1. In treatment-resistant childhood atopic dermatitis, omalizumab significantly reduced the severity of dermatitis and improved quality of life compared to placebo.
Evidence Rating Level: 1 (Excellent)
Anti-IgE medications such as omalizumab are well-tolerated in patients with severe asthma and atopy; however, no large randomized trials have examined its efficacy in children experiencing treatment-resistant atopic dermatitis. The objective of this double-blind, placebo-controlled study was to examine the effectiveness of omalizumab in treating severe atopic dermatitis in children, with the objective Scoring Atopic Dermatitis (SCORAD) index 24 weeks post-treatment initiation as the primary outcome of interest. Sixty-two participants aged 4 to 19 years (mean [SD] age = 10.3 [4.2] years) were recruited following initial screenings, which required a SCORAD index of 40 or greater and resistance to standard treatment. Participants were randomly assigned to placebo (n = 32) or omalizumab (n = 30) for 24 weeks, with dosage being based on participants’ initial body weight and total IgE (30-1,500 IU/mL). Assessments were conducted at 24 weeks as well as 48-week follow-ups, including the SCORAD, Children’s Dermatology Life Quality Index/Dermatology Life Quality Index (CDLQI/DLQI), and the Pediatric Allergic Disease Quality of Life Questionnaire (PADQLQ). Following 24 weeks, adjusted SCORAD indices demonstrated an average reduction of 6.9 points between groups, with the omalizumab group showing significantly greater improvement (95% CI -12.2 to -1.5, p=0.1). Mean changes in CDLQI/DLQI scores (-3.5; 95% CI -6.4 to -0.5) and PADQLQ scores (-0.5; 95% CI -0.9 to 0.0) both favored the omalizumab group. These differences were significant despite lower potent topical corticosteroid use in the treatment group. Overall, study findings suggested that omalizumab significantly reduced atopic dermatitis severity, improved quality of life and potential topical corticosteroid-sparing in children with atopy, severe eczema and high total IgE levels with treatment-resistant disease.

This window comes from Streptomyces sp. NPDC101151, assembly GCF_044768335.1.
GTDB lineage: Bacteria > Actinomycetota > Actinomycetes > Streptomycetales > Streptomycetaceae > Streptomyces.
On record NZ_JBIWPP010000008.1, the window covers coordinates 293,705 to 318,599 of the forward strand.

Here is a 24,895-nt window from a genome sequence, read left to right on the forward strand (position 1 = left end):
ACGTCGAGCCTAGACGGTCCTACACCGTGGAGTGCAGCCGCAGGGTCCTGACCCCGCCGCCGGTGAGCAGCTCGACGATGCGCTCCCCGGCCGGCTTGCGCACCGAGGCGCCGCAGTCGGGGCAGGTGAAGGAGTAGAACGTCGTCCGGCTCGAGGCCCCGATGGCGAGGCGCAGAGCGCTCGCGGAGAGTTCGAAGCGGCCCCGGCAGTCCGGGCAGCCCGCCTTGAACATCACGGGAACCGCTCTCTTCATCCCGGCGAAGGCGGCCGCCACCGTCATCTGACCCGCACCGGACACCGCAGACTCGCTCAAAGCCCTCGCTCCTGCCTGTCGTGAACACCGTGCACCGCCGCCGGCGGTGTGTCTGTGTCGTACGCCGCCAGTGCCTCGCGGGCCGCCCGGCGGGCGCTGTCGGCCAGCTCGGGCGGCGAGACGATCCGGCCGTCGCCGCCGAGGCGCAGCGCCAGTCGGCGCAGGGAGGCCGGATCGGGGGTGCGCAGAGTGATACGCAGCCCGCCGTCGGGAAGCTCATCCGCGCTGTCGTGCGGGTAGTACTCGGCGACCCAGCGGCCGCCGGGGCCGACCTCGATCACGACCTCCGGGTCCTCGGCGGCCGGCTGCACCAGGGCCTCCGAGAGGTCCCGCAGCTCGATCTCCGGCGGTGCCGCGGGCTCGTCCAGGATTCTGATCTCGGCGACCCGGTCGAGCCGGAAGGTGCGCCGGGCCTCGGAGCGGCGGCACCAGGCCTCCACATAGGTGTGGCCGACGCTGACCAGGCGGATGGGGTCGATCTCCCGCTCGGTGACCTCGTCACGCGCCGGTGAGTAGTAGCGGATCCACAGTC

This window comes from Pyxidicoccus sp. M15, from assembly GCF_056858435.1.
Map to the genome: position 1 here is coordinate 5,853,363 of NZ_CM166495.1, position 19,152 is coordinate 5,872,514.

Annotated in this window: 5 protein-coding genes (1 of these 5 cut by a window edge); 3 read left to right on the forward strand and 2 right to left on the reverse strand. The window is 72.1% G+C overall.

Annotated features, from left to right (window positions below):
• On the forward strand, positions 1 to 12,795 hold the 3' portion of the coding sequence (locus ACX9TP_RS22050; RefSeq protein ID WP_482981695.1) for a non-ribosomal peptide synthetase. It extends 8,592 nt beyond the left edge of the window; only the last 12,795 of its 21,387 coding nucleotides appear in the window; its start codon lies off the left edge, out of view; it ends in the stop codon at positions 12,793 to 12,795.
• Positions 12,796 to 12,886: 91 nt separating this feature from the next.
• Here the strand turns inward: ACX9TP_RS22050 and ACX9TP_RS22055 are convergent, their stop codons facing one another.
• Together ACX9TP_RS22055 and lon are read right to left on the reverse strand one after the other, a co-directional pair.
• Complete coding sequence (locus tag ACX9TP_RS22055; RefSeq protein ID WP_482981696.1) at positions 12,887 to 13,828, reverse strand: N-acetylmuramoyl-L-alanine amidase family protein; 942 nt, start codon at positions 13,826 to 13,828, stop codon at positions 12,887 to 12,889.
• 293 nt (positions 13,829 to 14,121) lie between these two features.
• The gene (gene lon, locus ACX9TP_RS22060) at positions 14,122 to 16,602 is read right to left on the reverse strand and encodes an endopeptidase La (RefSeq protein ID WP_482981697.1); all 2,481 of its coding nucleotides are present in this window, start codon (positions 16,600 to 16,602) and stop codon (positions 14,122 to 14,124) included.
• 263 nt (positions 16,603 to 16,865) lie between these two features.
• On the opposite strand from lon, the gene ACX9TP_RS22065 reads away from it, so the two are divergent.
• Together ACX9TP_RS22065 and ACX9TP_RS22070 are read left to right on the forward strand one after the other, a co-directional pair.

©2019 2 Minute Medicine, Inc. All rights reserved. No works may be reproduced without expressed written consent from 2 Minute Medicine, Inc. Inquire about licensing here. No article should be construed as medical advice and is not intended as such by the authors or by 2 Minute Medicine, Inc.